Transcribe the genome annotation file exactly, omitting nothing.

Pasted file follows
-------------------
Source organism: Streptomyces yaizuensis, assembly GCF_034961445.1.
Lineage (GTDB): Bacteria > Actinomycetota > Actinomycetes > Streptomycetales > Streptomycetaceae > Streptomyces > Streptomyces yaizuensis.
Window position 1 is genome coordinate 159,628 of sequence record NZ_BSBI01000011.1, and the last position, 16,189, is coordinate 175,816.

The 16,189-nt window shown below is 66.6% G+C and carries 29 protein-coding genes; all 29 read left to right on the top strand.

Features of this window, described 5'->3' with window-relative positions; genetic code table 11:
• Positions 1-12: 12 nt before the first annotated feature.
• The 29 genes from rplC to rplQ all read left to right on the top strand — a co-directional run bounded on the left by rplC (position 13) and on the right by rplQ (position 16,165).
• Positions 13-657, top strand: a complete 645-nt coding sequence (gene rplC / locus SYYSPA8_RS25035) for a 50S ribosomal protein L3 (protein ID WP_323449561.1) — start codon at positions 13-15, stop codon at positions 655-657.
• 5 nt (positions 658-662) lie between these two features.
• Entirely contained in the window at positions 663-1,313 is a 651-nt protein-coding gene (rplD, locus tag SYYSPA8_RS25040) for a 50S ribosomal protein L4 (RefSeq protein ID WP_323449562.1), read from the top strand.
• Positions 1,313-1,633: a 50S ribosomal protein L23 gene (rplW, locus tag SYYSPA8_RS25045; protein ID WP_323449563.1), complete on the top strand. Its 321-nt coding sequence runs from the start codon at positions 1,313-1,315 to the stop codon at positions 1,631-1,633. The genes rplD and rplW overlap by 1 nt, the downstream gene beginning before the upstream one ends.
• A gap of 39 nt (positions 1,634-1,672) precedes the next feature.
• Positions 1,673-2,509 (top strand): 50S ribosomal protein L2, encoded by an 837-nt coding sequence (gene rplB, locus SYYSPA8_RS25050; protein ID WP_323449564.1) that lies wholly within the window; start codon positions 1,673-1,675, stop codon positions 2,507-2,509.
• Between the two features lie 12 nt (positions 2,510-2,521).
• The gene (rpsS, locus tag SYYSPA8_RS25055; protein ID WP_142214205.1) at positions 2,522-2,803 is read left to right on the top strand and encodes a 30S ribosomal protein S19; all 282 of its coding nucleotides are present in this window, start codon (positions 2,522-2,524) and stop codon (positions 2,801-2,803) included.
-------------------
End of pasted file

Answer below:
Source organism: Streptomyces yaizuensis, assembly GCF_034961445.1.
Lineage (GTDB): Bacteria > Actinomycetota > Actinomycetes > Streptomycetales > Streptomycetaceae > Streptomyces > Streptomyces yaizuensis.
Window position 1 is genome coordinate 159,628 of sequence record NZ_BSBI01000011.1, and the last position, 16,189, is coordinate 175,816.

The 16,189-nt window shown below is 66.6% G+C and carries 29 protein-coding genes; all 29 read left to right on the top strand.

Features of this window, described 5'->3' with window-relative positions; genetic code table 11:
• Positions 1-12: 12 nt before the first annotated feature.
• The 29 genes from rplC to rplQ all read left to right on the top strand — a co-directional run bounded on the left by rplC (position 13) and on the right by rplQ (position 16,165).
• Positions 13-657, top strand: a complete 645-nt coding sequence (gene rplC / locus SYYSPA8_RS25035) for a 50S ribosomal protein L3 (protein ID WP_323449561.1) — start codon at positions 13-15, stop codon at positions 655-657.
• 5 nt (positions 658-662) lie between these two features.
• Entirely contained in the window at positions 663-1,313 is a 651-nt protein-coding gene (rplD, locus tag SYYSPA8_RS25040) for a 50S ribosomal protein L4 (RefSeq protein ID WP_323449562.1), read from the top strand.
• Positions 1,313-1,633: a 50S ribosomal protein L23 gene (rplW, locus tag SYYSPA8_RS25045; protein ID WP_323449563.1), complete on the top strand. Its 321-nt coding sequence runs from the start codon at positions 1,313-1,315 to the stop codon at positions 1,631-1,633. The genes rplD and rplW overlap by 1 nt, the downstream gene beginning before the upstream one ends.
• A gap of 39 nt (positions 1,634-1,672) precedes the next feature.
• Positions 1,673-2,509 (top strand): 50S ribosomal protein L2, encoded by an 837-nt coding sequence (gene rplB, locus SYYSPA8_RS25050; protein ID WP_323449564.1) that lies wholly within the window; start codon positions 1,673-1,675, stop codon positions 2,507-2,509.
• Between the two features lie 12 nt (positions 2,510-2,521).
• The gene (rpsS, locus tag SYYSPA8_RS25055; protein ID WP_142214205.1) at positions 2,522-2,803 is read left to right on the top strand and encodes a 30S ribosomal protein S19; all 282 of its coding nucleotides are present in this window, start codon (positions 2,522-2,524) and stop codon (positions 2,801-2,803) included.